Review: DEMENTER, The Devil Hides in Plain Sight

Religious cults seem to be plentiful in the USA, or so the movies would have us believe. In a country where it is automatically assumed that one has a relgious belief, it would seem that fear of the devil runs...

Slamdance 2021 Review: A BLACK RIFT BEGINS TO YAWN, Pensive Cosmic Horror

Laura and Lara are investigating a set of cassette tapes left behind by a former now deceased professor. The tapes are said to contain recordings of strange signals from the cosmos. As they listen to the recordings they begin to...

Slamdance 2021 Review: NO TRACE, The Bleak Yet Hopeful Edge of Existence

We tend to have certain images that come to mind when we think of a near-future where our civilization has been irrevocably altered: lack of electricity, roaving bands of mercenaries or rebels, women especially both prized as possessions and in...

Sundance 2021 Review: CENSOR, The Danger Of Confusing Fiction With Reality

One of the most popular arguments to despise horror films and related genres – in their most violent and explicit incarnations – is that they can inspire atrocities in real life. It's a thought as old as the films with...

Review: I BLAME SOCIETY, Darkly Comic & Gruesome Meta-Narrative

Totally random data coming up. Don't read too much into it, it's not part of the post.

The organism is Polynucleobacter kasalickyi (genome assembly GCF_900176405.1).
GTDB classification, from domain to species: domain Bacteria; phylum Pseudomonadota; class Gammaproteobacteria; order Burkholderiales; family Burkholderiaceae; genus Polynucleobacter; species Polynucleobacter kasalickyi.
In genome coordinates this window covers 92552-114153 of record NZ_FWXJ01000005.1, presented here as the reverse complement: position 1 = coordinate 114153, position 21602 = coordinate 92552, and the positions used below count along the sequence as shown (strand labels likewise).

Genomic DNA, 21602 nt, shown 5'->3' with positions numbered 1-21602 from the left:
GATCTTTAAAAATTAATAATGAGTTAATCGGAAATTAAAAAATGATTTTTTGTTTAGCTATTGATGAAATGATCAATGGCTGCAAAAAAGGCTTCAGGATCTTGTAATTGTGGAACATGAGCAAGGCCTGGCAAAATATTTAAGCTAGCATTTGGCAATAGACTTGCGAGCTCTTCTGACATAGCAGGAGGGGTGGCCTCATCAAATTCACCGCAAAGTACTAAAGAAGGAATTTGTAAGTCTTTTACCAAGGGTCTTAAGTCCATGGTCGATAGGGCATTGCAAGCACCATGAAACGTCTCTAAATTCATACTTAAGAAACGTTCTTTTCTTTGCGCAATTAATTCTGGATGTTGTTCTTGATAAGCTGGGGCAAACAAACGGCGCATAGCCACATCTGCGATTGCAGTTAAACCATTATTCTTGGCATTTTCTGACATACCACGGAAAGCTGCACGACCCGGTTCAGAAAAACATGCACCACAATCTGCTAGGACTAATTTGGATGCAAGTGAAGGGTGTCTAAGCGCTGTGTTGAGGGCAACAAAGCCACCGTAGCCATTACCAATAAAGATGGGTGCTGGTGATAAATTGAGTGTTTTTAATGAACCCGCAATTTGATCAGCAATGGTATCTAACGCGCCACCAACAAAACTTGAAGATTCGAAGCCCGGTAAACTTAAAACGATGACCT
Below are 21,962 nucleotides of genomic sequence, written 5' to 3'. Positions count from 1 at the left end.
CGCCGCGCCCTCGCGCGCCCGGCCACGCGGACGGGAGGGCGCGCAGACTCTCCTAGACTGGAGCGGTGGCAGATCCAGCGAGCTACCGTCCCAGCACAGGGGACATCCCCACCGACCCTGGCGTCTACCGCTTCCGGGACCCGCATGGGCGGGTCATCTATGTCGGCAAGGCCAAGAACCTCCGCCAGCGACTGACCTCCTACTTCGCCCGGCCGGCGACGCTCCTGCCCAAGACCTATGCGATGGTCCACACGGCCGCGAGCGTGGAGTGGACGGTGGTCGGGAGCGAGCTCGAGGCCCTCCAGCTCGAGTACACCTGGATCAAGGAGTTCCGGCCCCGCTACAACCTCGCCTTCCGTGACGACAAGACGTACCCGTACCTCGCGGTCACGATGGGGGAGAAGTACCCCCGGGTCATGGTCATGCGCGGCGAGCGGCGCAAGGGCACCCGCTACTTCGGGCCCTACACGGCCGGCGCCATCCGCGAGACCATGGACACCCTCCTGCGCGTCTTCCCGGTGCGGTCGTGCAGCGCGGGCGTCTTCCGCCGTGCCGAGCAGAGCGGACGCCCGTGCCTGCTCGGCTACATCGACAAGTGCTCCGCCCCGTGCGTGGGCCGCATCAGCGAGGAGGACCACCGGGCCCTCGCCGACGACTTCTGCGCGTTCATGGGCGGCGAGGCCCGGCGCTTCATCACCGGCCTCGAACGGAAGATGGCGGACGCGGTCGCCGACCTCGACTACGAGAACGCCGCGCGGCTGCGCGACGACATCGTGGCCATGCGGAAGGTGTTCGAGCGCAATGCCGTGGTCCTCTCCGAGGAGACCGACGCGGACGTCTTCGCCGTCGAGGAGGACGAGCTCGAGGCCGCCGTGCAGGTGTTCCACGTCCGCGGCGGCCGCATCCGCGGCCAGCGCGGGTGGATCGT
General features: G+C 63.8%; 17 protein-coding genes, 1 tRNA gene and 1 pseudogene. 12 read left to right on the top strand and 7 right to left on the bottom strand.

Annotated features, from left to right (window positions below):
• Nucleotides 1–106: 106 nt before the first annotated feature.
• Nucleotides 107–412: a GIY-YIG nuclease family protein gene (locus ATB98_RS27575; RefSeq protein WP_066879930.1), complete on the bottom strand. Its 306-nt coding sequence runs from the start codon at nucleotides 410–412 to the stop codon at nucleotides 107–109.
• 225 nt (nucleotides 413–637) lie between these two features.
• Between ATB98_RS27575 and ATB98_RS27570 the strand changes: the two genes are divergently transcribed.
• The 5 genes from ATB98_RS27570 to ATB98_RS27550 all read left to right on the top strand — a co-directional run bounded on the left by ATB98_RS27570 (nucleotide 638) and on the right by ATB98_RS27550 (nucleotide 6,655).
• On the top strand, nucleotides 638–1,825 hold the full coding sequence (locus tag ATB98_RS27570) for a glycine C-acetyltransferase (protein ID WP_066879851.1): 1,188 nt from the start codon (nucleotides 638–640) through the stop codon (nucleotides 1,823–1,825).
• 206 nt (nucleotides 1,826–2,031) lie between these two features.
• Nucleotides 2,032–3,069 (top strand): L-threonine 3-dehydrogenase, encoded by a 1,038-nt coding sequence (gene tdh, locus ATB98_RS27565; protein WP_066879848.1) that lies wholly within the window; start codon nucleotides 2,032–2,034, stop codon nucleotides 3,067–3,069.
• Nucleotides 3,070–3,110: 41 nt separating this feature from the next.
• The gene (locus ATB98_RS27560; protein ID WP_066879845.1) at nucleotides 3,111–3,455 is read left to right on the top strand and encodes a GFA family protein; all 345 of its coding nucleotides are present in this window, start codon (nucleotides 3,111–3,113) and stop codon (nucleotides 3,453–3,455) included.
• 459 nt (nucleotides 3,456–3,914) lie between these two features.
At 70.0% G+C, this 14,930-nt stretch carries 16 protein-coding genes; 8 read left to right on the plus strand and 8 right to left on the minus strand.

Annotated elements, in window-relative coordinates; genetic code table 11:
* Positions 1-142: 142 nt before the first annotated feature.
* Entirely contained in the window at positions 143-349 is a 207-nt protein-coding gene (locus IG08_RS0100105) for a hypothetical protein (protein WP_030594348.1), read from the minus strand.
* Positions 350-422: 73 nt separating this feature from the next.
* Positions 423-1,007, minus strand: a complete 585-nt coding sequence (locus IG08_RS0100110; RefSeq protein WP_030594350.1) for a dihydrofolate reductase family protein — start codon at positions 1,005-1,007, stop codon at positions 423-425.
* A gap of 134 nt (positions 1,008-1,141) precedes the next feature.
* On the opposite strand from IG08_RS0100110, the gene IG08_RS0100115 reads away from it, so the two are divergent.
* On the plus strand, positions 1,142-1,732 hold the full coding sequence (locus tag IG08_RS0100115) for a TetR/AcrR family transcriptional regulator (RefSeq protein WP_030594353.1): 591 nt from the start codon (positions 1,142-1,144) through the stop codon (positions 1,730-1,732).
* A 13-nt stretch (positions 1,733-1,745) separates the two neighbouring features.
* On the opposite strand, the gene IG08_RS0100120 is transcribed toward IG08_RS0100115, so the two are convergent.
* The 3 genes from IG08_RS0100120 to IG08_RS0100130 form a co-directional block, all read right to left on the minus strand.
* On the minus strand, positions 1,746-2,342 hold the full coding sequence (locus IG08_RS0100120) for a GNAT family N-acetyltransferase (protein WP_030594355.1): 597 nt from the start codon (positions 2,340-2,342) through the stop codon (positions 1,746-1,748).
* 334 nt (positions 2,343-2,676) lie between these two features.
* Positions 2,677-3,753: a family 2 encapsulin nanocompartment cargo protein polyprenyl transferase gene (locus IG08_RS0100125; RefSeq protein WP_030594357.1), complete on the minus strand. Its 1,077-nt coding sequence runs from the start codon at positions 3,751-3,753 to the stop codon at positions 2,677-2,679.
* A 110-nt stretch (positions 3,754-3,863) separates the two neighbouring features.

Writers often have to think out the logistics of various scenarios or events that they want to happen in their stories, i.e. what does a character need to do to make X happen? And sometimes, this involves crime. And no...

Rotterdam 2021 Review: DEAD & BEAUTIFUL, Poor Little Rich Vampires

Dutch director David Verbeek is no stranger to the International Film Festival Rotterdam: his newest film Dead & Beautiful is his seventh feature to play there. For quite some years we've been hearing bits and pieces about "this vampire film"...

Sundance 2021 Review: MOTHER SCHMUCKERS, An Absurd And Very Dark Comedy

The absurd/dark comedy Mother Schmuckers, the first feature film by Belgian brothers Harpo and Lenny Guit, opens with some idiots cooking in a frying pan what appears to be a piece of shit. Although these young brothers, Issachar (Maxi Delmelle)...

Sundance 2021 Review: PRISONERS OF THE GHOSTLAND, Sono's Insane Film About Redemption

More than 30 years after his first film, Sono Sion has established himself as a brilliant, prolific and chameleonic director. In the past decade alone, you can find some of his best work: a hilarious tribute to guerrilla filmmaking and...

Sundance 2021 Review: IN THE EARTH, Mother Nature Gets Super Freaky

While everyone was still working on perfecting their sourdough mix or tightening their glutei during the first five or six months of a still ongoing pandemic, writer-director Ben Wheatley (High Rise, A Field in England, The Kill List), no slouch...

Sundance 2021 Review: MAYDAY, A Feminist Fable, Firearms Not Optional

In writer-director Karen Cinorre’s visually enthralling, stunning debut, Mayday, it’s a semi-Hobbesian “war of all against all,” except the first “all” and the second “all” fall strictly along gender lines, pitting semi-suspecting men, some all-too-eager to play the heroes in...